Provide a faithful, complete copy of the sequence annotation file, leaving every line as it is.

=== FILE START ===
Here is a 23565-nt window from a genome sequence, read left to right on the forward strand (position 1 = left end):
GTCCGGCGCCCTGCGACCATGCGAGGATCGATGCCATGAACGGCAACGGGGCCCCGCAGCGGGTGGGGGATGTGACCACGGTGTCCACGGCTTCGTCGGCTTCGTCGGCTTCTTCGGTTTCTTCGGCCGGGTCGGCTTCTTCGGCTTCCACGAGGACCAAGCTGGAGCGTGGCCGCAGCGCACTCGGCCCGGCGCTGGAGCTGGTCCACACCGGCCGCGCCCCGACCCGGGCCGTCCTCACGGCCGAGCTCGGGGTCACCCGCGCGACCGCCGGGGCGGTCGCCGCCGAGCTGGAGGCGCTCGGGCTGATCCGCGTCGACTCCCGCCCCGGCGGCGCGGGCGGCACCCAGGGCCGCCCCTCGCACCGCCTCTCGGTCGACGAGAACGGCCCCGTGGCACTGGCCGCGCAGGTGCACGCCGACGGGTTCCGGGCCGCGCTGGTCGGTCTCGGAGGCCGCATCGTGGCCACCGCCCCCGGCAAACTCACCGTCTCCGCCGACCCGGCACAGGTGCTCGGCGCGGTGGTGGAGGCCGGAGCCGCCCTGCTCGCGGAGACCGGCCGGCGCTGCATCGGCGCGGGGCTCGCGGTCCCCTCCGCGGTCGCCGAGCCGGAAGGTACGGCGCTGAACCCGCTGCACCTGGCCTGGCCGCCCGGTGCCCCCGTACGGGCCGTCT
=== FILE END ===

Here is a 23565-nt window from a genome sequence, read left to right on the forward strand (position 1 = left end):
GTCCGGCGCCCTGCGACCATGCGAGGATCGATGCCATGAACGGCAACGGGGCCCCGCAGCGGGTGGGGGATGTGACCACGGTGTCCACGGCTTCGTCGGCTTCGTCGGCTTCTTCGGTTTCTTCGGCCGGGTCGGCTTCTTCGGCTTCCACGAGGACCAAGCTGGAGCGTGGCCGCAGCGCACTCGGCCCGGCGCTGGAGCTGGTCCACACCGGCCGCGCCCCGACCCGGGCCGTCCTCACGGCCGAGCTCGGGGTCACCCGCGCGACCGCCGGGGCGGTCGCCGCCGAGCTGGAGGCGCTCGGGCTGATCCGCGTCGACTCCCGCCCCGGCGGCGCGGGCGGCACCCAGGGCCGCCCCTCGCACCGCCTCTCGGTCGACGAGAACGGCCCCGTGGCACTGGCCGCGCAGGTGCACGCCGACGGGTTCCGGGCCGCGCTGGTCGGTCTCGGAGGCCGCATCGTGGCCACCGCCCCCGGCAAACTCACCGTCTCCGCCGACCCGGCACAGGTGCTCGGCGCGGTGGTGGAGGCCGGAGCCGCCCTGCTCGCGGAGACCGGCCGGCGCTGCATCGGCGCGGGGCTCGCGGTCCCCTCCGCGGTCGCCGAGCCGGAAGGTACGGCGCTGAACCCGCTGCACCTGGCCTGGCCGCCCGGTGCCCCCGTACGGGCCGTCT